Pregnant Women Don’t Work in China, I think

photo source

You have no idea what a revelation that was for me.

What’s perhaps more astonishing is that it took me a full 4 months to figure out why I saw so many pregnant women wandering around town, rubbing their bellies and wearing Mickey Mouse crocs at 2pm in the afternoon.

You can imagine that in China, the infamous land full of only children, pregnancy is sort of sacred and revered state of being.

You’d also think it would be quite rare on these city streets though, given that pregnancy is a rather temporary state of being and less than half of the Chengdu population will ever experience it.

And yet, it’s not.

One of the first thing I noticed during my early rambling walks around Chengdu was just how many baby bumps I saw everywhere.

Everywhere I looked I saw women wearing similar baggy, knee-length dresses and fake rubber shoes, rubbing their bellies, and looking like they had nothing else to do in the whole world but waddle pregnant-like around the city eating ice cream and shopping for baby clothes.

(an aside: there are also an ABSURD amount of baby paraphernalia stores for a 1-child-per-family country).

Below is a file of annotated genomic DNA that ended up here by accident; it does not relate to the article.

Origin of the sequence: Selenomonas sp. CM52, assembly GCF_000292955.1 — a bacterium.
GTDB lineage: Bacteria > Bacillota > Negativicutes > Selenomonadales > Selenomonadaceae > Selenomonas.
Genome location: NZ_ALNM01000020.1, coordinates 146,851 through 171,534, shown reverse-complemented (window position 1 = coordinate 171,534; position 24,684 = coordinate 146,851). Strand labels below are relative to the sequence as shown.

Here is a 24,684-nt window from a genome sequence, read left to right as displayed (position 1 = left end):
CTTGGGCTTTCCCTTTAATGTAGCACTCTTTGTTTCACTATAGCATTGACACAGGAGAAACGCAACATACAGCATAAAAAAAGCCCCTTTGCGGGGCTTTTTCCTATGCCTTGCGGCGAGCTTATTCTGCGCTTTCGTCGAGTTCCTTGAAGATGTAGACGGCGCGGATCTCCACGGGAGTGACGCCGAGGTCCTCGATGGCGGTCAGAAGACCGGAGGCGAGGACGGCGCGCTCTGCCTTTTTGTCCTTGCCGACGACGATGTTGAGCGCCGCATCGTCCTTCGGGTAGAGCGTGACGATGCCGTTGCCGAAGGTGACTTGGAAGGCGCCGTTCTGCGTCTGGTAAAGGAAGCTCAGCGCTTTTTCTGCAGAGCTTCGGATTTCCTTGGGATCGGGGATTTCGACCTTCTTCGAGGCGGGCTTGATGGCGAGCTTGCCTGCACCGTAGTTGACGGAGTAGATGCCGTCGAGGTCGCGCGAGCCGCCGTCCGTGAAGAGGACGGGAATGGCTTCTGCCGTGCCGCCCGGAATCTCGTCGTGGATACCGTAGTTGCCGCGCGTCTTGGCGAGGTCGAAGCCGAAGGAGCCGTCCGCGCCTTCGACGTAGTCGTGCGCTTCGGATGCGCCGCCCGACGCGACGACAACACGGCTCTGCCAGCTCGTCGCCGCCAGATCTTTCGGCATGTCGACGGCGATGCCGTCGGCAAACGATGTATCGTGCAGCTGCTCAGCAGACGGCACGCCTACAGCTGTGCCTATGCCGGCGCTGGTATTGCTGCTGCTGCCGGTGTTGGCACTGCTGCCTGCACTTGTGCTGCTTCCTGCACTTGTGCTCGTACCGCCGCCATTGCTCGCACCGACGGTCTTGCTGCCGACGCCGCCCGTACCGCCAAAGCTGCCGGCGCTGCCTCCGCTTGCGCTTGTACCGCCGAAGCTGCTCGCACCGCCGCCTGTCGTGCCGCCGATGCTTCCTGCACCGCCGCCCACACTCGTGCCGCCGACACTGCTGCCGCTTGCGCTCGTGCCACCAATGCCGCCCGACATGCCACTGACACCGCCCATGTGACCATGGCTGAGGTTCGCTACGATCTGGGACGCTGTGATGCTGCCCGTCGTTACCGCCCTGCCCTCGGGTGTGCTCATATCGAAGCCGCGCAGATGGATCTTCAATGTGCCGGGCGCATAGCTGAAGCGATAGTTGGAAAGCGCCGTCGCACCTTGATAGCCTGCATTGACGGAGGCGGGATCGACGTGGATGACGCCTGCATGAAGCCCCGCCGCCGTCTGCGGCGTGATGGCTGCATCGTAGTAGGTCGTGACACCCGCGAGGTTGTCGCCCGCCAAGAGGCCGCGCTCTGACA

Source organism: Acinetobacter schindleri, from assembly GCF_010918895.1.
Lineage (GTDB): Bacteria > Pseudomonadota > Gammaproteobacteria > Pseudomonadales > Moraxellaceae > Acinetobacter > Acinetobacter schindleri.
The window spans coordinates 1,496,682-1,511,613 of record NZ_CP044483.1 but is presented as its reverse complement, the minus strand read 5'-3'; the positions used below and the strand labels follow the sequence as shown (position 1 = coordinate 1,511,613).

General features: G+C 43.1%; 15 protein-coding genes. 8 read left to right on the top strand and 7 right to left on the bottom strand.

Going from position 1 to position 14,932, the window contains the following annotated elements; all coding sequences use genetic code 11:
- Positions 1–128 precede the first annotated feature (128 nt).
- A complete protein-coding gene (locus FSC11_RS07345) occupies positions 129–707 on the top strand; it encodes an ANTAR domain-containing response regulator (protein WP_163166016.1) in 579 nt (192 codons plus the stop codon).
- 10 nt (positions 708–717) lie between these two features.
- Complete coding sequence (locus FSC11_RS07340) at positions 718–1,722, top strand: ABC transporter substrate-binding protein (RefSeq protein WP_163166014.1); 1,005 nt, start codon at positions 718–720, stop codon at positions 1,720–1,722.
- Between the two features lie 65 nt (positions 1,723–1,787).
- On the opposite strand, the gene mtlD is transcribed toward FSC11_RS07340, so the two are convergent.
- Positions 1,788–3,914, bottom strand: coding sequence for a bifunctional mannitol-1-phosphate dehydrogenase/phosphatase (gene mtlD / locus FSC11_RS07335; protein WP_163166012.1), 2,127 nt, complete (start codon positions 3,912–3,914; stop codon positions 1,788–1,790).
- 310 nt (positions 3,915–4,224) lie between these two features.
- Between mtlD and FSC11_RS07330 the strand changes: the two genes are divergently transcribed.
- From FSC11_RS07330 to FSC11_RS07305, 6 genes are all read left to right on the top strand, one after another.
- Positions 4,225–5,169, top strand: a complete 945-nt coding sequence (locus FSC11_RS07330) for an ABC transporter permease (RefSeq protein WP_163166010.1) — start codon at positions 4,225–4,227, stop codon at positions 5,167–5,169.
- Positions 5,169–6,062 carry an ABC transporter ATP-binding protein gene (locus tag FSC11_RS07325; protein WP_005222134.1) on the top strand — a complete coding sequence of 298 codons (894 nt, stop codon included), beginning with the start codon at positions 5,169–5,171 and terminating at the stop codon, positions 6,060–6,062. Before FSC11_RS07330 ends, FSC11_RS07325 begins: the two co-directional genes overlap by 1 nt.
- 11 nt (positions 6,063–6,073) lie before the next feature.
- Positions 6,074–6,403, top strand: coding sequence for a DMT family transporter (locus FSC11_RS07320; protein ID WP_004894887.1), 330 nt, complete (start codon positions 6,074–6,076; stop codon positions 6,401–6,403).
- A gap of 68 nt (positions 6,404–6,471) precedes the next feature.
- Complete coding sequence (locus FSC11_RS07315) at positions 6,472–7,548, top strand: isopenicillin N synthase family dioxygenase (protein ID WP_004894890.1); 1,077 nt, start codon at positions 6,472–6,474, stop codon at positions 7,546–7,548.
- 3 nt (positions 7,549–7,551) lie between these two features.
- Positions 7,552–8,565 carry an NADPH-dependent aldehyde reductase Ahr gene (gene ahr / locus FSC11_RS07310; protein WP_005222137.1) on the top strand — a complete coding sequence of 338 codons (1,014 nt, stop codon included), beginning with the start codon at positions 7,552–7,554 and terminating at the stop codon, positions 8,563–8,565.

At first I thought I was simply seeing the wealthiest of the wealthy women in Chengdu.  The sort of women who don’t really work, whether they are currently knocked up or not.

Then I realized that there were simply too many pregnant ladies for all of these day-time gestating wanderers to be fabulously wealthy.

But then, why did I never see any of them working at the vegetable market or at the local WoWo (our version of 7/11)?  Why no professional maternity clothes for the more middle to upper class office workers?

I was stumped.  I couldn’t understand.  Where were all of the working pregnant women hiding?

Yesterday I shared my confusion with Chris and he solved the mystery for me.

“Oh yea, pregnant women don’t really work in China.  Once you start showing you’re basically on maternity leave.”

That was it.  The reason I didn’t see any working pregnant Chinese women is because there aren’t any.

Of course, there are probably lots of working pregnant women but my totally unscientific observations of the last four month leads me to believe that Chris is right.

I’ve got views on this subject (and I’m also wondering if women ever fake pregnancies just for the opportunity to walk around all day making poor fashion choices and eating delicious Chinese snacks).  But then again, as an American I don’t have the same sort of family-size limitations nor the stress and pressures that must go along with.  I can’t really make any judgement calls on this.

In any case, it’s food for thought and a (ok fine, not very) stunning revelation for the day.

And no, we are so very, very not pregnant, in case that’s where you thought I was going with this.

But if I ever start walking around in unflattering mumus dresses and eating ice cream sandwiches at noon, well then, I guess you’ll know.


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